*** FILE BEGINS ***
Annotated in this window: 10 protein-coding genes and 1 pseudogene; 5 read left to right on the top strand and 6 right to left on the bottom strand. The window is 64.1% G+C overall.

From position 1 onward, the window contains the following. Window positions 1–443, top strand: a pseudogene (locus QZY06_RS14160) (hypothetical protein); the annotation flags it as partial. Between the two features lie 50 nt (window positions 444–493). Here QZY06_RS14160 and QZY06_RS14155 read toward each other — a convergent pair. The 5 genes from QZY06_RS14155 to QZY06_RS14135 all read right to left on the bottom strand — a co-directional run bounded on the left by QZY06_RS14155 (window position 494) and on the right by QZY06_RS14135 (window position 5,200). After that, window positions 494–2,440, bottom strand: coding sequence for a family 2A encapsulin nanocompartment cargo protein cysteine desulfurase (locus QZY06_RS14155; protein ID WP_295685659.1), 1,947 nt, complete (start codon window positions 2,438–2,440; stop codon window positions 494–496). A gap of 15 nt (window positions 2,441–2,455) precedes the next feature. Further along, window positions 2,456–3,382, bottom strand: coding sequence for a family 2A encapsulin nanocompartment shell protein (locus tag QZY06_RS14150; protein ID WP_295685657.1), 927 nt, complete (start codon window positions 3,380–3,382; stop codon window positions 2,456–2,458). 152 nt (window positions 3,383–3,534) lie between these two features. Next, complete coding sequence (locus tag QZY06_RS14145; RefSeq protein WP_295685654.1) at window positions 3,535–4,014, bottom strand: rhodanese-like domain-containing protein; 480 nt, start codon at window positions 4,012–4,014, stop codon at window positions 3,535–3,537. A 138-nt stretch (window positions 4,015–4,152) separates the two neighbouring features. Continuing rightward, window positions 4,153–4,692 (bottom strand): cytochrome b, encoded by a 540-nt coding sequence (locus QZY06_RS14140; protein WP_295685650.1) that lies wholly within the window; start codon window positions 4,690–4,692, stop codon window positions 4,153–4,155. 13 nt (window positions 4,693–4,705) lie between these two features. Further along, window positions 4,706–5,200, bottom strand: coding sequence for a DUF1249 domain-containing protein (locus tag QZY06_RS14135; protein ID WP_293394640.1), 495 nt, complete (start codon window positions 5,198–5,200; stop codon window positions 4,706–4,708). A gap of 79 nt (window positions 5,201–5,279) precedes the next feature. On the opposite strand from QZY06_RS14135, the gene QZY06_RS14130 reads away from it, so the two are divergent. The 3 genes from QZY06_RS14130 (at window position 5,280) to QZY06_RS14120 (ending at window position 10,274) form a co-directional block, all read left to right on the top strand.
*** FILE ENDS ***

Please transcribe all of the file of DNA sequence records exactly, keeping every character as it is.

Annotated in this window: 10 protein-coding genes and 1 pseudogene; 5 read left to right on the top strand and 6 right to left on the bottom strand. The window is 64.1% G+C overall.

From position 1 onward, the window contains the following. Window positions 1–443, top strand: a pseudogene (locus QZY06_RS14160) (hypothetical protein); the annotation flags it as partial. Between the two features lie 50 nt (window positions 444–493). Here QZY06_RS14160 and QZY06_RS14155 read toward each other — a convergent pair. The 5 genes from QZY06_RS14155 to QZY06_RS14135 all read right to left on the bottom strand — a co-directional run bounded on the left by QZY06_RS14155 (window position 494) and on the right by QZY06_RS14135 (window position 5,200). After that, window positions 494–2,440, bottom strand: coding sequence for a family 2A encapsulin nanocompartment cargo protein cysteine desulfurase (locus QZY06_RS14155; protein ID WP_295685659.1), 1,947 nt, complete (start codon window positions 2,438–2,440; stop codon window positions 494–496). A gap of 15 nt (window positions 2,441–2,455) precedes the next feature. Further along, window positions 2,456–3,382, bottom strand: coding sequence for a family 2A encapsulin nanocompartment shell protein (locus tag QZY06_RS14150; protein ID WP_295685657.1), 927 nt, complete (start codon window positions 3,380–3,382; stop codon window positions 2,456–2,458). 152 nt (window positions 3,383–3,534) lie between these two features. Next, complete coding sequence (locus tag QZY06_RS14145; RefSeq protein WP_295685654.1) at window positions 3,535–4,014, bottom strand: rhodanese-like domain-containing protein; 480 nt, start codon at window positions 4,012–4,014, stop codon at window positions 3,535–3,537. A 138-nt stretch (window positions 4,015–4,152) separates the two neighbouring features. Continuing rightward, window positions 4,153–4,692 (bottom strand): cytochrome b, encoded by a 540-nt coding sequence (locus QZY06_RS14140; protein WP_295685650.1) that lies wholly within the window; start codon window positions 4,690–4,692, stop codon window positions 4,153–4,155. 13 nt (window positions 4,693–4,705) lie between these two features. Further along, window positions 4,706–5,200, bottom strand: coding sequence for a DUF1249 domain-containing protein (locus tag QZY06_RS14135; protein ID WP_293394640.1), 495 nt, complete (start codon window positions 5,198–5,200; stop codon window positions 4,706–4,708). A gap of 79 nt (window positions 5,201–5,279) precedes the next feature. On the opposite strand from QZY06_RS14135, the gene QZY06_RS14130 reads away from it, so the two are divergent. The 3 genes from QZY06_RS14130 (at window position 5,280) to QZY06_RS14120 (ending at window position 10,274) form a co-directional block, all read left to right on the top strand.